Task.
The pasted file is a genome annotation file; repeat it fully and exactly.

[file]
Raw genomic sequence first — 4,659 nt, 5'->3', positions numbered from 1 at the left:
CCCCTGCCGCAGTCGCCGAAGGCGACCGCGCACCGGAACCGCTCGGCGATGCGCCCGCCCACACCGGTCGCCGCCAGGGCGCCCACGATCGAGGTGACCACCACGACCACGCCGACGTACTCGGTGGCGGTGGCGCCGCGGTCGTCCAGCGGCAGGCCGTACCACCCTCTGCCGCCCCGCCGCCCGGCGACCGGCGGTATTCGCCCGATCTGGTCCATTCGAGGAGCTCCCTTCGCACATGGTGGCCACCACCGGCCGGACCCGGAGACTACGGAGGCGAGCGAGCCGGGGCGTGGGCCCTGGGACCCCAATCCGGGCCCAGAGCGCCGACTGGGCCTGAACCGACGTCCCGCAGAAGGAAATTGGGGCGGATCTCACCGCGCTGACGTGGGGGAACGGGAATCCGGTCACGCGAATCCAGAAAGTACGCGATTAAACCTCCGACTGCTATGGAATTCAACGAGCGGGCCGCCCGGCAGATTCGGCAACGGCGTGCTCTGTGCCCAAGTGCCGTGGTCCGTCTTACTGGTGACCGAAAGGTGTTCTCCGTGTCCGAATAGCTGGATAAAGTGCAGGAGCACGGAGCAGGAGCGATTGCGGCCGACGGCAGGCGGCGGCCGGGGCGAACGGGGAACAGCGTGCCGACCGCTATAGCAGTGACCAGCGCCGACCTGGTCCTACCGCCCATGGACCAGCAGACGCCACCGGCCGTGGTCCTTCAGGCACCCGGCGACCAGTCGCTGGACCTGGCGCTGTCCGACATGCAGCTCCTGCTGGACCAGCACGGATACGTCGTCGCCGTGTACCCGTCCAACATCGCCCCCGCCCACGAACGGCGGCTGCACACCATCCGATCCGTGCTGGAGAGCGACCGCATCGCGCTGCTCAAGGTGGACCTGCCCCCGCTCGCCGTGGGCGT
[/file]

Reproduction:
Raw genomic sequence first — 4,659 nt, 5'->3', positions numbered from 1 at the left:
CCCCTGCCGCAGTCGCCGAAGGCGACCGCGCACCGGAACCGCTCGGCGATGCGCCCGCCCACACCGGTCGCCGCCAGGGCGCCCACGATCGAGGTGACCACCACGACCACGCCGACGTACTCGGTGGCGGTGGCGCCGCGGTCGTCCAGCGGCAGGCCGTACCACCCTCTGCCGCCCCGCCGCCCGGCGACCGGCGGTATTCGCCCGATCTGGTCCATTCGAGGAGCTCCCTTCGCACATGGTGGCCACCACCGGCCGGACCCGGAGACTACGGAGGCGAGCGAGCCGGGGCGTGGGCCCTGGGACCCCAATCCGGGCCCAGAGCGCCGACTGGGCCTGAACCGACGTCCCGCAGAAGGAAATTGGGGCGGATCTCACCGCGCTGACGTGGGGGAACGGGAATCCGGTCACGCGAATCCAGAAAGTACGCGATTAAACCTCCGACTGCTATGGAATTCAACGAGCGGGCCGCCCGGCAGATTCGGCAACGGCGTGCTCTGTGCCCAAGTGCCGTGGTCCGTCTTACTGGTGACCGAAAGGTGTTCTCCGTGTCCGAATAGCTGGATAAAGTGCAGGAGCACGGAGCAGGAGCGATTGCGGCCGACGGCAGGCGGCGGCCGGGGCGAACGGGGAACAGCGTGCCGACCGCTATAGCAGTGACCAGCGCCGACCTGGTCCTACCGCCCATGGACCAGCAGACGCCACCGGCCGTGGTCCTTCAGGCACCCGGCGACCAGTCGCTGGACCTGGCGCTGTCCGACATGCAGCTCCTGCTGGACCAGCACGGATACGTCGTCGCCGTGTACCCGTCCAACATCGCCCCCGCCCACGAACGGCGGCTGCACACCATCCGATCCGTGCTGGAGAGCGACCGCATCGCGCTGCTCAAGGTGGACCTGCCCCCGCTCGCCGTGGGCGT